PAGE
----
Dealing with Vedanta Doubts

Self-enquiry questions


I was recommended John Wheeler's book “You Were Never Born.” Suddenly there was this subtle switch and it became clear that I was already what I was looking for. Enlightenment was just a concept in me, I could never lose my self, etc. Suddenly, those whole point of Vedanta involvement seems meaningless. Why would I go and study Vedic ideas when I am already free?


There is no point in seeking who you are if you have fully assimilated the knowledge that you are whole and complete, limitless awareness.

Realizing that you are the limitless self is not the same as fully assimilating the knowledge.

Fully assimilating the knowledge effectively cancels all sense of doership and neutralizes all binding vasanas.

This means that while simultaneously being fully engaged in action – you know that you are not the doer. And while still harboring preferences, you have no need to get what you want, because you know your intrinsic fullness cannot be enhanced or diminished by the gain or loss of any object or experience.

Provided that you have had all your doubts removed, have no sense of doership, and harbor no binding desires (or fears, for fears are simply negative desires) then the quest naturally ends of its own accord.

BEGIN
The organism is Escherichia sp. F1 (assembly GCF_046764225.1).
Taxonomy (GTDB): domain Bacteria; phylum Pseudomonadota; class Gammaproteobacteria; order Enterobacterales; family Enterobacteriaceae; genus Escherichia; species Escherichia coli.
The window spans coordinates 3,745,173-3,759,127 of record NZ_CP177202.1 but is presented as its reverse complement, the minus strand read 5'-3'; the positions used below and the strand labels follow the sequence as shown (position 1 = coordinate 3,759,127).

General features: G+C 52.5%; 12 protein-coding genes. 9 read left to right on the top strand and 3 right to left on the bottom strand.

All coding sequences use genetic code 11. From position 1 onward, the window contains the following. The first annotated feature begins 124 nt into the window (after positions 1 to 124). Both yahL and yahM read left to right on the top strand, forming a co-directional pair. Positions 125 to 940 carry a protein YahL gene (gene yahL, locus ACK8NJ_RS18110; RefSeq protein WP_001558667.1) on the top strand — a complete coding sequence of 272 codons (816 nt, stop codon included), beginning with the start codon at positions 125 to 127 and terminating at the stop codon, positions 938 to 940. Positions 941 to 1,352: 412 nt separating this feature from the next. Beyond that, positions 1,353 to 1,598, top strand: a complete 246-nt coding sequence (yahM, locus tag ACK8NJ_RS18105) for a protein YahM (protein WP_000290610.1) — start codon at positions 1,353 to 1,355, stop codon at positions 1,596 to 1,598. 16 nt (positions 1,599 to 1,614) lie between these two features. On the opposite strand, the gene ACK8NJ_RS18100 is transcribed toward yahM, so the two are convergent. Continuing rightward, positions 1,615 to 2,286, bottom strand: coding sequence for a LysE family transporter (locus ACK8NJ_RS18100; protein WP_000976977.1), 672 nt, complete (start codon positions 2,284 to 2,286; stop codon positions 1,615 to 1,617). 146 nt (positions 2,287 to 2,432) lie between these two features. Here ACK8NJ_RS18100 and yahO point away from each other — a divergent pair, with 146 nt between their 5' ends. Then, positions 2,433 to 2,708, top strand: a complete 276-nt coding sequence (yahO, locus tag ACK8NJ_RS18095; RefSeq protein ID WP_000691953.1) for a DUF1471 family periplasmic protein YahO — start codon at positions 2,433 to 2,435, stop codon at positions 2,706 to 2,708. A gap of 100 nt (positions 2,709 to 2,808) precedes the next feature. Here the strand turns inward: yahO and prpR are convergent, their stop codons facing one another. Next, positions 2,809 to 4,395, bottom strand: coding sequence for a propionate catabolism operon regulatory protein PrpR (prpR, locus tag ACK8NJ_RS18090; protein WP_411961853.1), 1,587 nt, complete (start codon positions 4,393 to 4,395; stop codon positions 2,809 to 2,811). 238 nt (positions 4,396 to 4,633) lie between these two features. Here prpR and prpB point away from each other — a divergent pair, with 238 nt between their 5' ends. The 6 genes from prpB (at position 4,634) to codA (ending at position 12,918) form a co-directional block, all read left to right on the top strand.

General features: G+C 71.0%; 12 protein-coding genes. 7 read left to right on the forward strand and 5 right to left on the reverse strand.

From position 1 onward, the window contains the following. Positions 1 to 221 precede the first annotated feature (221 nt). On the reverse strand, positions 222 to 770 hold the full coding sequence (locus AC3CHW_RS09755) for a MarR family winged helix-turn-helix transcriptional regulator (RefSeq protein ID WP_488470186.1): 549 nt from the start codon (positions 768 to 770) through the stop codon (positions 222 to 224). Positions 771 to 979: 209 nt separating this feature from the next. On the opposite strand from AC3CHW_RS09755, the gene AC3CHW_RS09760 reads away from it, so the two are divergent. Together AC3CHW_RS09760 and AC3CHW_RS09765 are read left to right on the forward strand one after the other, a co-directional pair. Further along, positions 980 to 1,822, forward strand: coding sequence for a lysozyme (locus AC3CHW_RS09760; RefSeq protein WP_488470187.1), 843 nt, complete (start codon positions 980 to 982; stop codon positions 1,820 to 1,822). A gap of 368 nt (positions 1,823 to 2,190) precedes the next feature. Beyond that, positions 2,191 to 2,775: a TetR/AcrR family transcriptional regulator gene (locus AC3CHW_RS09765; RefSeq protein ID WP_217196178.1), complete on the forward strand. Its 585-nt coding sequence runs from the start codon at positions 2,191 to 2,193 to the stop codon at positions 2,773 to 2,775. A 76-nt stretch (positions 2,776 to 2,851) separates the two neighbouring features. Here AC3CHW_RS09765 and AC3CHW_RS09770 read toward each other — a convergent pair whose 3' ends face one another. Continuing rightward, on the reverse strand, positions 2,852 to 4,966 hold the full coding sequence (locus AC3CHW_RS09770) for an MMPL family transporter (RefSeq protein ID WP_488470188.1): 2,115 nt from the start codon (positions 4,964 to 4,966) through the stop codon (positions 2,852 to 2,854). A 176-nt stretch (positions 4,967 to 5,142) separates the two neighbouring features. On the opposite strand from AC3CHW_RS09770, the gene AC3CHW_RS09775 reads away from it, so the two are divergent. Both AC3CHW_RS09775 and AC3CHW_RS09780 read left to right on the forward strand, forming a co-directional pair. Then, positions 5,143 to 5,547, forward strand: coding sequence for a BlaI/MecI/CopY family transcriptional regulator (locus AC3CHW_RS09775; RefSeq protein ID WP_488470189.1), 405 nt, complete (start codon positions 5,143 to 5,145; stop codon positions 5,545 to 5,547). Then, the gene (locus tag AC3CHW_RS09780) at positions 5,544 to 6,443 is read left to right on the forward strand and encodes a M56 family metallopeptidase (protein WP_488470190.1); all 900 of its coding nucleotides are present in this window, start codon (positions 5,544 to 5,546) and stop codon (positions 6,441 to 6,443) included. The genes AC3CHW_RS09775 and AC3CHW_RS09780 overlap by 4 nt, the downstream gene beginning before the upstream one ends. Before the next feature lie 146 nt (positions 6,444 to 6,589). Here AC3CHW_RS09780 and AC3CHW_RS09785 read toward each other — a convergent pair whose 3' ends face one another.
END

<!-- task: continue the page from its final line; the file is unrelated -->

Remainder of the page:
As long as there remains even an iota of doubt that you are limitless awareness, however, the mind will not rest.

It will think there is more to gain or a better experience to be had.

Most often, a simple intellectual understanding of the limitless nature of pure awareness, which by virtue of its being limitless must necessarily be one’s own true nature, does not completely dissolve one’s old conditioning.

Thus, spiritual work in the form of continuous meditation on the teachings and application of the non-dual point of view (to one’s each and every inner experience and outer encounter) – is necessary in order to break the back of the ego. IE: the sense of being a separate, limited individual person.

Once you have had a “glimpse” of your true nature, it is no longer a quest to find out what you are.

Rather, the object of the search is the understanding of both (1) the full scope of your being as well as (2) how to live as limitless awareness in the guise of an apparent person within the context of the apparent reality.

Furthermore, the realization of your limitless nature does not put an end to the experience of being a limited human being.

Rather, it allows you to enjoy the cosmic costume party without taking it to be real and expecting its inherently limited and ephemeral content—i.e., all the objects and experiences that constitute the apparent person’s experience—to provide lasting happiness or permanent fulfillment.


Let’s say Ishwara brought me there anyway, but I arrived at the last half of the teachings. It all became easier to understand since I knew what I was, but I couldn’t say that I got moksha.